DC Classics Library: Batman: The Annuals: You know, I’ve been pretty pleased with the DC Classics Library line thus far, both in the high-quality presentation and the stories they’re reprinting (like the truly goofy Kryptonite No More), but man, I am not looking forward to this. As much as I love Batman–and I’m pretty sure the record will show that I love Batman a lot–I’ll freely admit that the Silver Age was not his best era. Trapped between the two extremes of the Pulp Vigilante of the ’40s and the increasingly super-competent adventure hero of the ’70s, Silver Age Batman seems even stranger today than his contemporaries, and while the art’s often great (Dick Sprang! Shelly Moldoff!) the stories themselves can get rough, especially in concentrated doses. They lack the bizarre charm of the Silver Age Superman family and the outright mad genius of stuff like Metamorpho or The Metal Men that would come a few years later. Instead, they suffer from repeating plots that were dry and formulaic to begin with, and–oh shit does that say JUNGLE BATMAN?!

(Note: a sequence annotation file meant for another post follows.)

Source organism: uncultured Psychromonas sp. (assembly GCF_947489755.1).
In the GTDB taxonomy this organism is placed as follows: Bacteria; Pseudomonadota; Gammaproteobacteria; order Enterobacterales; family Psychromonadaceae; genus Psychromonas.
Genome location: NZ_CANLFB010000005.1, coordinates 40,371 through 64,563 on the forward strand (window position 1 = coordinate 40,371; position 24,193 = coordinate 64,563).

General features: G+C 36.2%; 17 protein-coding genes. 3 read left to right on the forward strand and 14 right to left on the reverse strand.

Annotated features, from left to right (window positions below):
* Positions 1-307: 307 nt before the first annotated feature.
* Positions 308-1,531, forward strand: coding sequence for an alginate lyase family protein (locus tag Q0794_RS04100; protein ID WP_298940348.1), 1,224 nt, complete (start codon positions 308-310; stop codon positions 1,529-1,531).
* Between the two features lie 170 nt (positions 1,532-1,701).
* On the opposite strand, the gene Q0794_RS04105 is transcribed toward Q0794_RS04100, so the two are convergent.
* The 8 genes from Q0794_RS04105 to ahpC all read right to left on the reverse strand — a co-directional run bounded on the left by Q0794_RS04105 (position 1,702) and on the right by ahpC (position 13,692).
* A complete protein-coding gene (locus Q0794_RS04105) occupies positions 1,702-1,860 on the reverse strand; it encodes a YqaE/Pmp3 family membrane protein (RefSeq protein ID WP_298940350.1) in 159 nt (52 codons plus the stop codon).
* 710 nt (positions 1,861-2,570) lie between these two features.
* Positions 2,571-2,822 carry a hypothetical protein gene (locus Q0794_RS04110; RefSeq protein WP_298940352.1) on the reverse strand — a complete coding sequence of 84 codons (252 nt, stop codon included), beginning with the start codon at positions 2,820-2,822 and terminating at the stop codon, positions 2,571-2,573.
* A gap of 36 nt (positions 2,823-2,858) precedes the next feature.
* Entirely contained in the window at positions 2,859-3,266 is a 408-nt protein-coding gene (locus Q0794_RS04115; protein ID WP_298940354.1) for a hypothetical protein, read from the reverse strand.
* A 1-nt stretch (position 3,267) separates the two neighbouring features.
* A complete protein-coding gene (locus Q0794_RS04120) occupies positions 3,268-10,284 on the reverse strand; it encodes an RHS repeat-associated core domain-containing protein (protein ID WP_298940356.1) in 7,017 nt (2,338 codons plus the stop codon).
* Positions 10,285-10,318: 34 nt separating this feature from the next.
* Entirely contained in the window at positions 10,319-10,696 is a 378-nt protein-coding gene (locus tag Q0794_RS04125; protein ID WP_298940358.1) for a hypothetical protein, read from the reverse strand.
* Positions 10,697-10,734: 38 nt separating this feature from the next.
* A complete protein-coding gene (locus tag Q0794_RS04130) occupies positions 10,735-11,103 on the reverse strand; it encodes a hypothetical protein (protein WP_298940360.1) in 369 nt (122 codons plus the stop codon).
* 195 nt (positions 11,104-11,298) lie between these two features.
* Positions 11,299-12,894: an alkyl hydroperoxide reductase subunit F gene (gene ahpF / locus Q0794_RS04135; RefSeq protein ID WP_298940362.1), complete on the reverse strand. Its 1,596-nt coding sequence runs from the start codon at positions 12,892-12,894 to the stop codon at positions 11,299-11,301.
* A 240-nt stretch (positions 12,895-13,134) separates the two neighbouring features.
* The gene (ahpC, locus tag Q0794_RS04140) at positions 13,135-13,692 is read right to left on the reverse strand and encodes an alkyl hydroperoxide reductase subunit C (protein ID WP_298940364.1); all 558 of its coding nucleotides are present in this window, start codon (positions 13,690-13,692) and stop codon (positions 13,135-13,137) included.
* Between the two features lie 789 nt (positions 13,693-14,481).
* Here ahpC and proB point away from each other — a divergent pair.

oh man you guys this thing is gonna rule so hard.


And that’s the week. Well, unless you want me to talk at length (again) about The Chronicles of Solomon Stone #1, my first full-length comic for the Action Age that is now available in its entirety to view online or download as a PDF or CBZ for free. And really, I think you’ve all heard that by now.

As always, any other questions on something I read or skipped out on this week (like Viking which I accidentally left at work but was amazing in format alone) can be left in the comments section below.

The Chronicles of Solomon Stone, Chapter Three: Showdown at Murdermuerte!

The face-melting final chapter of TCOSS #1 is here!



Click the image above to head over to the Action Age for the entire 24-page first issue of Solomon Stone, plus the letter column, plus not one but TWO pin-ups by Doctor Who writer/Jersey Gods artist Dan McDaid plus a downloadable PDF and CBZ of the entire comic!